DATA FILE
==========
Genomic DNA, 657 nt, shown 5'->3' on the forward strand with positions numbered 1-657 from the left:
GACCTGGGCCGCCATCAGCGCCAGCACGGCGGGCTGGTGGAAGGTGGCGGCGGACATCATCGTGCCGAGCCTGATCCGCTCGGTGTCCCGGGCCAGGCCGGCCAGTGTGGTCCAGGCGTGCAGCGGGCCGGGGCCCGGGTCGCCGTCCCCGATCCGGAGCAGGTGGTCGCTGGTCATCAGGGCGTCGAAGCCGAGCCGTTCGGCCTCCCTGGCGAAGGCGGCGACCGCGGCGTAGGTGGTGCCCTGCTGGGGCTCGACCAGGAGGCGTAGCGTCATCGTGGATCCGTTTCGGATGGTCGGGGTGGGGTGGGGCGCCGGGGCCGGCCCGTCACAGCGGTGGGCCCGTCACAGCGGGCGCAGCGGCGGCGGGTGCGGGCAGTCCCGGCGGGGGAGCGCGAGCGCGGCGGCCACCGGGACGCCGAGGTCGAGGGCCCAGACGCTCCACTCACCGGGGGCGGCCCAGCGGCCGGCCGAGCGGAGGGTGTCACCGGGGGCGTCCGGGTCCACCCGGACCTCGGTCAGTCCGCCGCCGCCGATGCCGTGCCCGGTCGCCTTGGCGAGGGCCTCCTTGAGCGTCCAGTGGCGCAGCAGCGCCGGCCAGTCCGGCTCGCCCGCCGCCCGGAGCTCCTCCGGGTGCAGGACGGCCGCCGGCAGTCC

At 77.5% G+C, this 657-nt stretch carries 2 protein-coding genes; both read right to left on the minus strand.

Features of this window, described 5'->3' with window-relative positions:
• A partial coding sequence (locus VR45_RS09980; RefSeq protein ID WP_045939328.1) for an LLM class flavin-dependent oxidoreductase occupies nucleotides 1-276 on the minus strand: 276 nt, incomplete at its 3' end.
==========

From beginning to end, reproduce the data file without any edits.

Genomic DNA, 657 nt, shown 5'->3' on the forward strand with positions numbered 1-657 from the left:
GACCTGGGCCGCCATCAGCGCCAGCACGGCGGGCTGGTGGAAGGTGGCGGCGGACATCATCGTGCCGAGCCTGATCCGCTCGGTGTCCCGGGCCAGGCCGGCCAGTGTGGTCCAGGCGTGCAGCGGGCCGGGGCCCGGGTCGCCGTCCCCGATCCGGAGCAGGTGGTCGCTGGTCATCAGGGCGTCGAAGCCGAGCCGTTCGGCCTCCCTGGCGAAGGCGGCGACCGCGGCGTAGGTGGTGCCCTGCTGGGGCTCGACCAGGAGGCGTAGCGTCATCGTGGATCCGTTTCGGATGGTCGGGGTGGGGTGGGGCGCCGGGGCCGGCCCGTCACAGCGGTGGGCCCGTCACAGCGGGCGCAGCGGCGGCGGGTGCGGGCAGTCCCGGCGGGGGAGCGCGAGCGCGGCGGCCACCGGGACGCCGAGGTCGAGGGCCCAGACGCTCCACTCACCGGGGGCGGCCCAGCGGCCGGCCGAGCGGAGGGTGTCACCGGGGGCGTCCGGGTCCACCCGGACCTCGGTCAGTCCGCCGCCGCCGATGCCGTGCCCGGTCGCCTTGGCGAGGGCCTCCTTGAGCGTCCAGTGGCGCAGCAGCGCCGGCCAGTCCGGCTCGCCCGCCGCCCGGAGCTCCTCCGGGTGCAGGACGGCCGCCGGCAGTCC

At 77.5% G+C, this 657-nt stretch carries 2 protein-coding genes; both read right to left on the minus strand.

Features of this window, described 5'->3' with window-relative positions:
• A partial coding sequence (locus VR45_RS09980; RefSeq protein ID WP_045939328.1) for an LLM class flavin-dependent oxidoreductase occupies nucleotides 1-276 on the minus strand: 276 nt, incomplete at its 3' end.